Every year, the week after Thanksgiving, there is the world’s largest medical meeting in Chicago, where more than 55,000 specialists from throughout the world converge to present new and updated research in all areas of medicine.
I had just returned from that meeting and thought, instead of a question-and-answer posting this month, let’s summarize the breast imaging and breast cancer relevant results of the Radiological Society of North America’s 103rd Scientific Assembly. I was able to attend over 25 sessions, and here are some of the topics I found interesting and applicable to our specialty in years to come:
Tumor biology: Breast cancer has been classified pathologically into several types, with invasive ductal carcinoma(IDC) the most common, invasive lobular carcinoma(ILC) the second most common and several more pathological types that are infrequent. Now researchers are using additional data to classify these into sub-groups, and each sub-group will behave differently, some growing rapidly, others very slowly. This methodology is already being used somewhat in local cancer treatment, and you may have heard the term “estrogen responsive” or “triple negative.” The hope is that by developing more accurate classification of the “tumor biology,” treatment can be tailored to each individual, avoiding the more aggressive treatments in some women.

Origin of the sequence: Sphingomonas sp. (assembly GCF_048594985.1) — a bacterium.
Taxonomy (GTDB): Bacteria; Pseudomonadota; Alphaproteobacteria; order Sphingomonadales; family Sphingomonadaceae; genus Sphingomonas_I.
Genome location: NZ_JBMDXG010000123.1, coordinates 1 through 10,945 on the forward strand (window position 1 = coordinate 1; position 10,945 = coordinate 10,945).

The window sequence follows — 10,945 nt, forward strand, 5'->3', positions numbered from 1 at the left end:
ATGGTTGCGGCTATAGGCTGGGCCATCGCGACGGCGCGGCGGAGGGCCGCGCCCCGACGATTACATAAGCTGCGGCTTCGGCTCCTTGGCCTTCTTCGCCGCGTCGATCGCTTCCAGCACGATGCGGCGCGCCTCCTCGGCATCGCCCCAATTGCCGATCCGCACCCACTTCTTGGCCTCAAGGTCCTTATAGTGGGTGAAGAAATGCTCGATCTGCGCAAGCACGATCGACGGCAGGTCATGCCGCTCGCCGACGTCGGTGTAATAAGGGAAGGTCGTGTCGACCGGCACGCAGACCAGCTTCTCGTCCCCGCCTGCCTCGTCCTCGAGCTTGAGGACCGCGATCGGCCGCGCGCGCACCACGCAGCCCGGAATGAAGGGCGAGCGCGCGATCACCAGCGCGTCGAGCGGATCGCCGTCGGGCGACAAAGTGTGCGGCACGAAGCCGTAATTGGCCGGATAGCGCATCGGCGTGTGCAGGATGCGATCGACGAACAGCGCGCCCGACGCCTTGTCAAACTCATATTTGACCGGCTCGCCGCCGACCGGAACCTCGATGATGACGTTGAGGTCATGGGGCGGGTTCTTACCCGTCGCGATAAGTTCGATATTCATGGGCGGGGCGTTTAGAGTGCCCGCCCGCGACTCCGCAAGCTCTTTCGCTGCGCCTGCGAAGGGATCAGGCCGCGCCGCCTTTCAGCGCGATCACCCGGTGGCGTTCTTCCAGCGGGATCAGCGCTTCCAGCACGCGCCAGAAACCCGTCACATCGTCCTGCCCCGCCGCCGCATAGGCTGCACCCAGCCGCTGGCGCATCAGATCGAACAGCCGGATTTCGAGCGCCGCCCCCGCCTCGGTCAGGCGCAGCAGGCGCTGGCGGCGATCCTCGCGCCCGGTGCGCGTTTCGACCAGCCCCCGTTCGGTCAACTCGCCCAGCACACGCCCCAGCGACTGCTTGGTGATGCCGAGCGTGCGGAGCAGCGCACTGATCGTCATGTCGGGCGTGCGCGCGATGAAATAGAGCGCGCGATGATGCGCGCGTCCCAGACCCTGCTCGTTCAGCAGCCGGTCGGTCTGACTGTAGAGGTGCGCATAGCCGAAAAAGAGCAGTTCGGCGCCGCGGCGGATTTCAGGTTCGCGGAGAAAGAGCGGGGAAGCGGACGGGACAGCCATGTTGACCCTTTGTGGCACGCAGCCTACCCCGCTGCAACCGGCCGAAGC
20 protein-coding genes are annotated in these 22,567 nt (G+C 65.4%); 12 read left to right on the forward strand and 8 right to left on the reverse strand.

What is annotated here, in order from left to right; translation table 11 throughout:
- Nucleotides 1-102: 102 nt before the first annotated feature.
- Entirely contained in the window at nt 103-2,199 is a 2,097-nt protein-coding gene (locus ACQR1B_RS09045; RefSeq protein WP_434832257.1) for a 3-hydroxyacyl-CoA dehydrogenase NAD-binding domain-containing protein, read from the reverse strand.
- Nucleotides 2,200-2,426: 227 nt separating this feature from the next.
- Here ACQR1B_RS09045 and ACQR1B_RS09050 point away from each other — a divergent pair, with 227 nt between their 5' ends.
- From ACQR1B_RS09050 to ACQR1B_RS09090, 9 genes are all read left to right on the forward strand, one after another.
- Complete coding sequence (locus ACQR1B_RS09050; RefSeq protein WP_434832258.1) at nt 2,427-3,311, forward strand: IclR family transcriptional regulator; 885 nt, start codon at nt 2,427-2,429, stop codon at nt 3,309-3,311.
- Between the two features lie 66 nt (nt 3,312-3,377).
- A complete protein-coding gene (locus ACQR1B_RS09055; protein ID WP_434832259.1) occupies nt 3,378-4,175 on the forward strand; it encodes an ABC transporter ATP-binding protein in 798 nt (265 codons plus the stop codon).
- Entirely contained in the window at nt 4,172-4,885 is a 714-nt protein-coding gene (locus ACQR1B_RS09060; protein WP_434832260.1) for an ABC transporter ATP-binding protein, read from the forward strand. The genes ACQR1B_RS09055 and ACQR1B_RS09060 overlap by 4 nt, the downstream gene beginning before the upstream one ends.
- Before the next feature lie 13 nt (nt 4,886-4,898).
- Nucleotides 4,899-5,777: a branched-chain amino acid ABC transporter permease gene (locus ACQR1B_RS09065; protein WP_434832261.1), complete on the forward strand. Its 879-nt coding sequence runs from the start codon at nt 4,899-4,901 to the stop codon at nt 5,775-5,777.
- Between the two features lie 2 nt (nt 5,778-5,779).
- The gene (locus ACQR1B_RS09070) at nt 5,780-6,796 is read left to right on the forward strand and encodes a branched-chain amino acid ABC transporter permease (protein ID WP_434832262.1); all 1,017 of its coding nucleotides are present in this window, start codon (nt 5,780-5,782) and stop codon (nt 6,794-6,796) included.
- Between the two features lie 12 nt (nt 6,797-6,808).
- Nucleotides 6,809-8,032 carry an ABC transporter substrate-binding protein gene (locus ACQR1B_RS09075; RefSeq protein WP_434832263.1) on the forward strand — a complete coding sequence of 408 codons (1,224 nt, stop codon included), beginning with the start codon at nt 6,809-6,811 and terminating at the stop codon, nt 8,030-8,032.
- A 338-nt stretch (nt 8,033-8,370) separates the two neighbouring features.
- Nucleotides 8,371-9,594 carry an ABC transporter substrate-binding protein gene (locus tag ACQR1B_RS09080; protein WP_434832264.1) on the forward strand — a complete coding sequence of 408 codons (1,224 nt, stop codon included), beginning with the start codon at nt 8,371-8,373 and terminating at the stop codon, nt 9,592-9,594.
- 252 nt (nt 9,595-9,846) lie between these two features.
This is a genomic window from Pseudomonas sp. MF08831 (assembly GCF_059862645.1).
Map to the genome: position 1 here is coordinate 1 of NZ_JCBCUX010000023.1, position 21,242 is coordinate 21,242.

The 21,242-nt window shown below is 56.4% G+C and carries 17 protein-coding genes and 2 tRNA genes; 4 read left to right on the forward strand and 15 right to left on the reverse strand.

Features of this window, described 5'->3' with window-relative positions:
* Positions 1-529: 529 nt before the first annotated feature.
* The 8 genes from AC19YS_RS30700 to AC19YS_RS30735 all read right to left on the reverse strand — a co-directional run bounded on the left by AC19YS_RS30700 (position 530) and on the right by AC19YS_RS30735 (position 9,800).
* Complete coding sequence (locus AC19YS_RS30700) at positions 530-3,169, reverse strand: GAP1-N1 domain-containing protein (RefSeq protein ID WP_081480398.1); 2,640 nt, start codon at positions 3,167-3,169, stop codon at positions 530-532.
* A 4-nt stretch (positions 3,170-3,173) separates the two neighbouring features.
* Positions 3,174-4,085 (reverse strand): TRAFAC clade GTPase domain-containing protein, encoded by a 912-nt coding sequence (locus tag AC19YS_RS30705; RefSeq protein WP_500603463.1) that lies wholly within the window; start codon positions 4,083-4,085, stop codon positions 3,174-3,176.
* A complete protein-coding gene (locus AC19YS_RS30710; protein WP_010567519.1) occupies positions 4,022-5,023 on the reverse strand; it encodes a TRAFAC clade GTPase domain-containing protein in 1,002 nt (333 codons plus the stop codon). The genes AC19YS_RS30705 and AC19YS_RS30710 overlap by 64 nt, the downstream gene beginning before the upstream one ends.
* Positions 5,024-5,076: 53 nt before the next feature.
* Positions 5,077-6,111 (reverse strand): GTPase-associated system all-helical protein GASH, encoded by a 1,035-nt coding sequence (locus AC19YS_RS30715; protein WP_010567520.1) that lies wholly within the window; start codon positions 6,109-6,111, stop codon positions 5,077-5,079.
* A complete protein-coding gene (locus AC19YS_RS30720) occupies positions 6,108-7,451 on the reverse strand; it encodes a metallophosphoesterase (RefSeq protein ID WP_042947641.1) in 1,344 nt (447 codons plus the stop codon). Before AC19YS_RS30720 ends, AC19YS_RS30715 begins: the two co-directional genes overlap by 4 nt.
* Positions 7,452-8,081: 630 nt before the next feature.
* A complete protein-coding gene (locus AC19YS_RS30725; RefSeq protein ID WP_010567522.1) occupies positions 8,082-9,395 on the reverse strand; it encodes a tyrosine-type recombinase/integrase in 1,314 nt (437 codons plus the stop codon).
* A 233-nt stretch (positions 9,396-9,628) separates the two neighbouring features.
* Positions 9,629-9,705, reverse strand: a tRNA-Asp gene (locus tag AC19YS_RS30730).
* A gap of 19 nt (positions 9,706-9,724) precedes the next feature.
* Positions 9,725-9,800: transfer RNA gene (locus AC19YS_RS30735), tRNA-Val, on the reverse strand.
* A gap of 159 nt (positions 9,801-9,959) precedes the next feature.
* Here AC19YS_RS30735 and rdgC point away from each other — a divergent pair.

Deep machine learning: This topic was the buzz word in all fields of radiology. Using the increased data from digital imaging and the increased computing power available each year, computer programs (called AI, or artificial intelligence) are being developed to analyze images beyond what has been possible in the past. The idea is to be able to tell if a “spot” on a mammogram is likely to be cancer or not, thus decreasing the number of false alarm additional evaluations, while still detecting all of the cancers. When these computer programs become commercially available, it appears that the combination of AI and a trained radiologist will increase our accuracy in the early detection of breast cancer.
Pre-cancerous lesions: There are several lesions in the breast that are either associated with cancer or pre-cancerous, which in the past have been surgically excised. Research was presented that supports a less aggressive treatment for two of these lesions: radial scar and intraductal papilloma. We can treat these lesions with what is called “vacuum-assisted biopsy,” which allows us to remove essentially all of the lump with a needle-based technique, thus avoiding conventional surgery.
Michael J. Ulissey, M.D., is a partner at the Breast Diagnostic Centers of Auburn and Federal Way. In addition to taking care of patients locally, he continues to participate in research as an adjunct professor at the University of Texas Health Sciences Center. You can reach him at email@example.com.